Goes over the hardships of military members and their families, the costs of war, and the pass along costs to other areas of the budget including crumbling infrastructure and schools here in the US and passing the cost onto future generations.  Media reports say that you support a draw-down slowly.  This is not nearly enough.  Removing a brigade is nothing but a political whisper, and it is unaccepatable to the majority of the American public and the Congress.  So long as the American military is doing the heavy lifting in Iraq means that the Iraqis have no incentive to do it themselves.  “The free ride is over, and American troops will not be party to their civil war.”  There needs to be a dramatic change of course — we need to get out of Iraq.  It is time to go and go now.

REP. HUNTER:  Putting written statement into the record.  Griping about people saying that Petraeus’ testimony would have been written by political operatives.  Quotes the Army motto — “duty, honor country” — and goes on to today’s Wurlitzer talking point that attacking Petraeus credibility is mean.  Goes on to smack the ad.  [CHS notes:  God forbid Hunter should talk about facts on the ground.  Welcome to Dodge and Phony Show 101.]   Questioning the credibility of witnesses helps our enemies.  [CHS says:  And your supporting documentation on this fatuous assertion would be what exactly?]   Talking about attacks in Anbar being down “about 80%” since last summer.  Points out that Lantos’ said that is about 5% of the Iraqi population total, but Hunter thinks this is incredibly significant (because it is one of the few notes of positive he could grasp). 

Again, going with the red herring that people are attacking the Army.  Lots of playing to the wingnut blogger talking point set from Hunter this morning — bringing up the liberals wanted to buckle to the scary reds argument and thank goodness for Ronald Reagan talking point.  [CHS notes:  amusing hat he’s trying to make that argument in response to Lantos, I have to say.  LOL] 

We need a reliable Iraqi force.  There are Iraqi batallions “that are now maturing.”  Says there can be a victory in Iraq declared if there is a mature Iraqi force allowed to mature.  And, gosh, let’s be nice to Petraeus and let’s all say what a swell guy he is.

SKELTON now vouching for the character “and long friendship” with Petraeus.

REP. ROS-LEHTINEN:  As the wife of a wounded vet, I understand your sacrifices.  Goes into her step-kids who served in Iraq and Afghanistan.  We cannot yield a victory for the radical Islamists — and the first use of 9/11 on a political basis comes up.  On to Iraqi voters continuing to deserve our assistance. [CHS notes:  even as the GOP tries to foist all blame for failures in Iraq onto the elected Maliki.  Hypocrisy, much?]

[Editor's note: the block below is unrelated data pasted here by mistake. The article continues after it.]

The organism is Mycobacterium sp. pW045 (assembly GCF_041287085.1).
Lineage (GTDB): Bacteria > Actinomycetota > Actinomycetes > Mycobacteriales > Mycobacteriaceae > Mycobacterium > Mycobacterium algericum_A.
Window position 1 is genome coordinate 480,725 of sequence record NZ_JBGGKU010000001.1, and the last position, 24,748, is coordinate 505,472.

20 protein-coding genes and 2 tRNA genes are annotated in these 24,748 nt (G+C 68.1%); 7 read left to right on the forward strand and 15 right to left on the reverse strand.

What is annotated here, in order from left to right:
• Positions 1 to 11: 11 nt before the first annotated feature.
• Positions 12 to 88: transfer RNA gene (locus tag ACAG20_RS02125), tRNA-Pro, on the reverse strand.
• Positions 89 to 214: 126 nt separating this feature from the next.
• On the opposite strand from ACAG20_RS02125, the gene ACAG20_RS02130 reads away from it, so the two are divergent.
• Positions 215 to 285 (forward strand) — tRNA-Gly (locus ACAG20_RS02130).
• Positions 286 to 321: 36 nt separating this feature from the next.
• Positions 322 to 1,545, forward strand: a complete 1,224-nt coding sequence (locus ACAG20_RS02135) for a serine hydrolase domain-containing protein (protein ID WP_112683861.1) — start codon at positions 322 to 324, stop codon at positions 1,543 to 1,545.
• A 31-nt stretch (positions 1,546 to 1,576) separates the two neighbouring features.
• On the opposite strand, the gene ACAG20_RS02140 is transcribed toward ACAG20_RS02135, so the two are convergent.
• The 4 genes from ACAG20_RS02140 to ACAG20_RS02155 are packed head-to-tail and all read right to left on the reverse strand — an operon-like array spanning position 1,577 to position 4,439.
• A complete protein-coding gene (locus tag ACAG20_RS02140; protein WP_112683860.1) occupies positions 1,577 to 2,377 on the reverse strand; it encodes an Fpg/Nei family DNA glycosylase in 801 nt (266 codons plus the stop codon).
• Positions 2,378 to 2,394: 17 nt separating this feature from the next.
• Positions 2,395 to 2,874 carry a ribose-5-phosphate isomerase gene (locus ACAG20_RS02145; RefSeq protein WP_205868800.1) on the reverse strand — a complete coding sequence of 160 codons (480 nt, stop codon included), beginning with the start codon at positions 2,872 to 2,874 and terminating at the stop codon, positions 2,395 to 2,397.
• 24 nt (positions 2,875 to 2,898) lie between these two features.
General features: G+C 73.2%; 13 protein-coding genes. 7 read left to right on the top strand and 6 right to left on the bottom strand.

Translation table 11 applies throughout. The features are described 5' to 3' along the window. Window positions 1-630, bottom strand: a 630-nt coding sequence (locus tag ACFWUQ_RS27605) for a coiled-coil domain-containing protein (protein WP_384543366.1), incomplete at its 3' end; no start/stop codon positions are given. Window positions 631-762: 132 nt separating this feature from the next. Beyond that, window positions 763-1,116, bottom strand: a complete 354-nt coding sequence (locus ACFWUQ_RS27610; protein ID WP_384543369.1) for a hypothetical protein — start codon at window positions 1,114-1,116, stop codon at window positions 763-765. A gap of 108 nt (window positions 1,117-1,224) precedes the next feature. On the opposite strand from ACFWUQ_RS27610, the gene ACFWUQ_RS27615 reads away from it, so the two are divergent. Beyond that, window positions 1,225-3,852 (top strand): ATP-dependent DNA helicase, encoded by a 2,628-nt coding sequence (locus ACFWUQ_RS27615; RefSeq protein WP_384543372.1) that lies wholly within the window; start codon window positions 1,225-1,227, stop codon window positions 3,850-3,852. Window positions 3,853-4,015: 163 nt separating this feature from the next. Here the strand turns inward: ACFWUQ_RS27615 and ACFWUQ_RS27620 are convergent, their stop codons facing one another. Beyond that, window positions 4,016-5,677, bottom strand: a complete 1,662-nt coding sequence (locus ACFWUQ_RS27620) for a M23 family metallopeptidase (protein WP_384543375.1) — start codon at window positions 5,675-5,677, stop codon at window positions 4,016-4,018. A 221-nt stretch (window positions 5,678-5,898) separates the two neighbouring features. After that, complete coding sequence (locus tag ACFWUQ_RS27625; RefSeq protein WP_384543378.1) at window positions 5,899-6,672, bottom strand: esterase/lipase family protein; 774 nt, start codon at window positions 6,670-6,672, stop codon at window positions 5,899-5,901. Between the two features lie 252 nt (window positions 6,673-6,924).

Distressed by people who accuse the military of cherry-picking numbers for the decline of numbers.  Some accuse you of issuing a report that is simply WH propaganda.  I don’t think you would do that, Petraeus — I trust your reporting.  Again with the ad — gosh, they are meanies.   Goes on to talk about the NYTimes report on coordination with politicians.  This cannot be tolerated.  [CHS notes:  Because, as we all know, Republican pundits, talk radio people and the WH never coordinate their strategies.  Nope.  Nuh uh.  *rolls eyes for the faux crocodile ranting*] 

Islamic jihadists and radical Islam see Iraq as the central front in the war on freedom.  They are the enemies of democracies everywhere.  We must not fool ourselves into thinking that we can accommodate our enemies.  Brings up Neville Chamberlain.  [CHS notes:  Wurlitzer talking point #2.]  Many speak of national reconciliation and granting amnesty as if al qaeda in Iraq qould lay down their arms simply because the US and Iraqi government asked them too.  She’s skeptical.

The Iraqi government has a long way to go on this difficult road.  Rapid withdraw from Iraq would be bad, very bad.  The decadent west and the “Great Satan” — us — would be secured in radical Islamic minds by this sort of action.  Precipitous withdrawal plays into the Islamicist terrorist agenda.  Goes into Zawahiri’s strategy and Israel.  Gosh, Bush’s “strategy” of going on the offensive has driven a wedge between the Sunni population and al qaeda and will continue to do so with Sadr’s Madhi militia.   Brings up St. Ronnie — we need to rise to this occasion and not let the troops down by withdrawing from Iraq.

Having some mike issues with Petraeus.  Am going to get a new thread ready to go.

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Christy Hardin Smith

Christy Hardin Smith

Christy is a "recovering" attorney, who earned her undergraduate degree at Smith College, in American Studies and Government, concentrating in American Foreign Policy. She then went on to graduate studies at the University of Pennsylvania in the field of political science and international relations/security studies, before attending law school at the College of Law at West Virginia University, where she was Associate Editor of the Law Review. Christy was a partner in her own firm for several years, where she practiced in a number of areas including criminal defense, child abuse and neglect representation, domestic law, civil litigation, and she was an attorney for a small municipality, before switching hats to become a state prosecutor. Christy has extensive trial experience, and has worked for years both in and out of the court system to improve the lives of at risk children.

Email: reddhedd AT firedoglake DOT com